by Elizabeth Millard, cio-today.com
Microsoft's monthly patch release comes with warnings on this
go-round. The company has noted that three of the flaws being fixed
already are being exploited by malicious hackers.
The vulnerabilities are in Windows and Office programs, and have
garnered the company's highest security rating of "critical."
Microsoft has urged users to patch their systems as quickly as
possible, and also to update to the latest version of Windows XP,
which offers more advanced security technology in its Service Pack 2.
One of the reported flaws affects the Microsoft Color Management
Module, a part of Windows that handles colors. Another is related to
the JView Profiler, a component of the company's Java Virtual Machine.
Both vulnerabilities could be used to take control of a PC remotely,
Microsoft has noted. Some security firms have seen attackers using the
JView flaw to download and install Trojans on users' machines.
Also updated this month is the Windows Malicious Software Removal
tool, which now removes variants of several viruses, including
Wootbot, Optix, Optixpro, Pacty and Prustiu.
The inclusion of patches for flaws that are being exploited actively
is not a new phenomenon, especially for Microsoft and its monthly
patch update, security experts have noted.
"Many times, patches are developed specifically because vulnerabilities
are being exploited, or have the potential to be," said Thomas
Kristensen, chief technology officer at security firm Secunia.
"The only difference with those is that they tend to speed up the
patching cycle," he added.
In releasing the patch round, Microsoft has emphasized a fresh focus
At Microsoft's Worldwide Partner Conference on July 10, security chief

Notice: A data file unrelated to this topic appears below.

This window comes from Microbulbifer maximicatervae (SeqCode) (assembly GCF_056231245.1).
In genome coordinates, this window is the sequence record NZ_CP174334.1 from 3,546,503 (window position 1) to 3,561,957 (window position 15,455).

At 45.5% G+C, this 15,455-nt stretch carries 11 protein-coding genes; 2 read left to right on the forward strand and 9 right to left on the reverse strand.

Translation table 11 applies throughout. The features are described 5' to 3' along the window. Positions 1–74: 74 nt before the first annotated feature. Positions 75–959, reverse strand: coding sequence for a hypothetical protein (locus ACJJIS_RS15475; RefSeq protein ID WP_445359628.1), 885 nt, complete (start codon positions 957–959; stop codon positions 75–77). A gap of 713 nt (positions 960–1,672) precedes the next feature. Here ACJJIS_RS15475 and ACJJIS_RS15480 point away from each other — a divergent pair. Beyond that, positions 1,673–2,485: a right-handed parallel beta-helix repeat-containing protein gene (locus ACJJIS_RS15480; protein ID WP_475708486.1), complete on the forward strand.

Mike Nash noted that there has been progress made in several security
areas since 2003, when Steve Ballmer made a new commitment to address
Nash unveiled enhancements to the Microsoft Partner Program Security
Solutions Competency, an initiative designed to support a broader set
of security services partnerships.
Although Nash detailed additional technology investment and
prescriptive guidance in the security field, he acknowledged that
there is more work to be done.
Copyright 2005 NewsFactor Network, Inc.
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[TELECOM Digest Editor's Note: One of the reasons these patches are
occuring with increasing regularity is because the principal
organization which _could_ bring it all to a quick halt (ICANN) has
no real concern. In fact, I strongly suspect that in their corruption,
ICANN encourages spam and scam. The reason for that is, that ICANN
is _not_ interested in small computer site operators like most of
you or myself. The quicker Vint Cerf and his cronies at ICANN can
_drive us away_ -- make the net essentially unusable for the rest
of us -- the quicker they can make it available for the exclusive
use of businesses, etc. And Vint Cerf of course means MCI, one --
if not the biggest -- polluter of the net. PAT]